YANGON (AFP) - Police fired rubber bullets to break up a mob which stoned the home of a Muslim butcher in central Myanmar, authorities said on Monday (Sept 11), as religious tensions rise amid a surge of violence in the west.
The mob attack on Sunday night in the Magway region of the mainly Buddhist nation was fuelled by anger over the deepening crisis in the western state of Rakhine, according to a government press release.
Rakhine has been gripped by violence since militants from the Rohingya Muslim minority attacked security forces in late August, triggering brutal army reprisals that have left hundreds dead and pushed nearly 300,000 Rohingya across the border to Bangladesh.
The exodus accounts for nearly a third of Myanmar's Rohingya population, creating a humanitarian emergency as a flood of famished and wounded refugees pour into Bangladesh's already overcrowded camps.
The fighting has also pushed some 27,000 ethnic Rakhine Buddhists and Hindus to flee their homes in northern Rakhine.
The conflict, marked by competing accusations from different ethnic groups, has intensified long-running mistrust between Myanmar's Buddhists and its maligned Muslim minority.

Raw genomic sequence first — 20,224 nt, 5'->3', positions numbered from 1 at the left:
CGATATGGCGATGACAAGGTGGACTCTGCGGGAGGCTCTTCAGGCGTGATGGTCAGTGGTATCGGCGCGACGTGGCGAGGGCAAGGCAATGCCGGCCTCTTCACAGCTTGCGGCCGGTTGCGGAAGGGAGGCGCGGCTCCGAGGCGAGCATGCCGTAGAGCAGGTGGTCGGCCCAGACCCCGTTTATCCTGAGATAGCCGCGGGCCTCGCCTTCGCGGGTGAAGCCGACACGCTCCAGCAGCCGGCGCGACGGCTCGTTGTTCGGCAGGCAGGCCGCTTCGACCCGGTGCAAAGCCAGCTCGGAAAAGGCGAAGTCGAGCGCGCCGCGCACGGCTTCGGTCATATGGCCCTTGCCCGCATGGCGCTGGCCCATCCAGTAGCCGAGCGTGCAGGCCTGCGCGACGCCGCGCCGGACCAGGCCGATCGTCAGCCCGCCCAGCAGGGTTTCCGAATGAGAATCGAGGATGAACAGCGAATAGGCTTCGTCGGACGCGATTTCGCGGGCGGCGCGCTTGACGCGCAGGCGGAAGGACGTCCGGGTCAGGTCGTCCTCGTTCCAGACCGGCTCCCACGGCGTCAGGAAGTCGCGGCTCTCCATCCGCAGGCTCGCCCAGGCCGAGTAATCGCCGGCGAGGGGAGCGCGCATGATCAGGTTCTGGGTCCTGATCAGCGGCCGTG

Those tensions bubbled over in Taung Twin Gyi township on Sunday night when dozens of villagers in a 400-strong crowd sang the national anthem and lobbed rocks at the home of a Muslim butcher before marching over to the local mosque, where police dispersed the mob.
Police arrested one man, 30-year-old Hnin Ko Ko Lin, who said the group acted because "they could not accept the things that happened in Rakhine", according to the government statement.
Min Thein, a lower house MP for the township, confirmed to AFP that the butcher was Muslim.
"Now we are urging all the people to stay calm and we have already told the Muslim residents to stay in their homes," he added.
Tensions between Buddhists and Muslims have simmered in Myanmar since 2012 when sectarian violence erupted in Rakhine, leaving hundreds dead and pushing more than 100,000 Rohingya into decrepit camps.
The country's new civilian government, led by Nobel laureate Aung San Suu Kyi, is desperate to avoid a repeat of anti-Muslim riots that swept through central Myanmar in 2013, leaving scores dead.
Since then Buddhist hardliners have led sporadic attacks on mosques and other Islamic sites across the country.
But western Rakhine, which is home to the Rohingya, has remained the epicentre of religious unrest.
Myanmar has denied the Rohingya citizenship, claiming they are illegal immigrants from Bangladesh, and severely restricted their access to jobs, healthcare and other basic services.
Analysts say years of state-backed repression contributed to the emergence last year of the Rohingya militant group, the Arakan Rohingya Salvation Army, whose attacks have triggered the worst violence to engulf the region in years.